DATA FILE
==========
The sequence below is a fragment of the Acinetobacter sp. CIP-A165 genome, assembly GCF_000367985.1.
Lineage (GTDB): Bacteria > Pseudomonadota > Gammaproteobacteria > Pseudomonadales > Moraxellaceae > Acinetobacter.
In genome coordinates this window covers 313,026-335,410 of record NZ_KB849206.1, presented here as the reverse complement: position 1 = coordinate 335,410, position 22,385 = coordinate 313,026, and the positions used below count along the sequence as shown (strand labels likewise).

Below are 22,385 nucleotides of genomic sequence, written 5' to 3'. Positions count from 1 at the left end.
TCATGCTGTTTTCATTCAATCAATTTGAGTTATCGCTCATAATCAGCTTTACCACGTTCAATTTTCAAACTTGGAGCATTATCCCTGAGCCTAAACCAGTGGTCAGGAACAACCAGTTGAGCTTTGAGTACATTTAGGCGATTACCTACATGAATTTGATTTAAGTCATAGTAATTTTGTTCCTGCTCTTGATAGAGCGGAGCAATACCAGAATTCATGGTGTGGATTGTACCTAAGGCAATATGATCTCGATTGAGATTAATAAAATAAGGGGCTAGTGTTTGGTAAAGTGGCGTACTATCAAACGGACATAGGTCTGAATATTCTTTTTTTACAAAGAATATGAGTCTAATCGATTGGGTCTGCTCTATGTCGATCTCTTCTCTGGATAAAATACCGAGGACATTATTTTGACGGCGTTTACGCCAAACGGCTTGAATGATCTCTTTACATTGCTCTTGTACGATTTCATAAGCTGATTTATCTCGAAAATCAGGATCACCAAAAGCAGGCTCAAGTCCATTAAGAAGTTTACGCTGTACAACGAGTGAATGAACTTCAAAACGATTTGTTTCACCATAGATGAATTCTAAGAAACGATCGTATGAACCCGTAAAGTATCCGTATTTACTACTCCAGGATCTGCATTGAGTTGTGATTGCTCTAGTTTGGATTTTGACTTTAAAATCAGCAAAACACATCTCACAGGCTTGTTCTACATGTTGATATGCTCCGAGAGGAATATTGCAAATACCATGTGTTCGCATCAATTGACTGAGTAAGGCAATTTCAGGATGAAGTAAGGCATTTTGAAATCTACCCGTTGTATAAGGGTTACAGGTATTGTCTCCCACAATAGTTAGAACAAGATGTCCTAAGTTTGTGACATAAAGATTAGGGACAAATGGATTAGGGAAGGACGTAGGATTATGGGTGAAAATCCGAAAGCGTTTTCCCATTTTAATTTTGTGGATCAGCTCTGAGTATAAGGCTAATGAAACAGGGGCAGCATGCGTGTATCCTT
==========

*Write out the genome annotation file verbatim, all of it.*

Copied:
The sequence below is a fragment of the Acinetobacter sp. CIP-A165 genome, assembly GCF_000367985.1.
Lineage (GTDB): Bacteria > Pseudomonadota > Gammaproteobacteria > Pseudomonadales > Moraxellaceae > Acinetobacter.
In genome coordinates this window covers 313,026-335,410 of record NZ_KB849206.1, presented here as the reverse complement: position 1 = coordinate 335,410, position 22,385 = coordinate 313,026, and the positions used below count along the sequence as shown (strand labels likewise).

Below are 22,385 nucleotides of genomic sequence, written 5' to 3'. Positions count from 1 at the left end.
TCATGCTGTTTTCATTCAATCAATTTGAGTTATCGCTCATAATCAGCTTTACCACGTTCAATTTTCAAACTTGGAGCATTATCCCTGAGCCTAAACCAGTGGTCAGGAACAACCAGTTGAGCTTTGAGTACATTTAGGCGATTACCTACATGAATTTGATTTAAGTCATAGTAATTTTGTTCCTGCTCTTGATAGAGCGGAGCAATACCAGAATTCATGGTGTGGATTGTACCTAAGGCAATATGATCTCGATTGAGATTAATAAAATAAGGGGCTAGTGTTTGGTAAAGTGGCGTACTATCAAACGGACATAGGTCTGAATATTCTTTTTTTACAAAGAATATGAGTCTAATCGATTGGGTCTGCTCTATGTCGATCTCTTCTCTGGATAAAATACCGAGGACATTATTTTGACGGCGTTTACGCCAAACGGCTTGAATGATCTCTTTACATTGCTCTTGTACGATTTCATAAGCTGATTTATCTCGAAAATCAGGATCACCAAAAGCAGGCTCAAGTCCATTAAGAAGTTTACGCTGTACAACGAGTGAATGAACTTCAAAACGATTTGTTTCACCATAGATGAATTCTAAGAAACGATCGTATGAACCCGTAAAGTATCCGTATTTACTACTCCAGGATCTGCATTGAGTTGTGATTGCTCTAGTTTGGATTTTGACTTTAAAATCAGCAAAACACATCTCACAGGCTTGTTCTACATGTTGATATGCTCCGAGAGGAATATTGCAAATACCATGTGTTCGCATCAATTGACTGAGTAAGGCAATTTCAGGATGAAGTAAGGCATTTTGAAATCTACCCGTTGTATAAGGGTTACAGGTATTGTCTCCCACAATAGTTAGAACAAGATGTCCTAAGTTTGTGACATAAAGATTAGGGACAAATGGATTAGGGAAGGACGTAGGATTATGGGTGAAAATCCGAAAGCGTTTTCCCATTTTAATTTTGTGGATCAGCTCTGAGTATAAGGCTAATGAAACAGGGGCAGCATGCGTGTATCCTT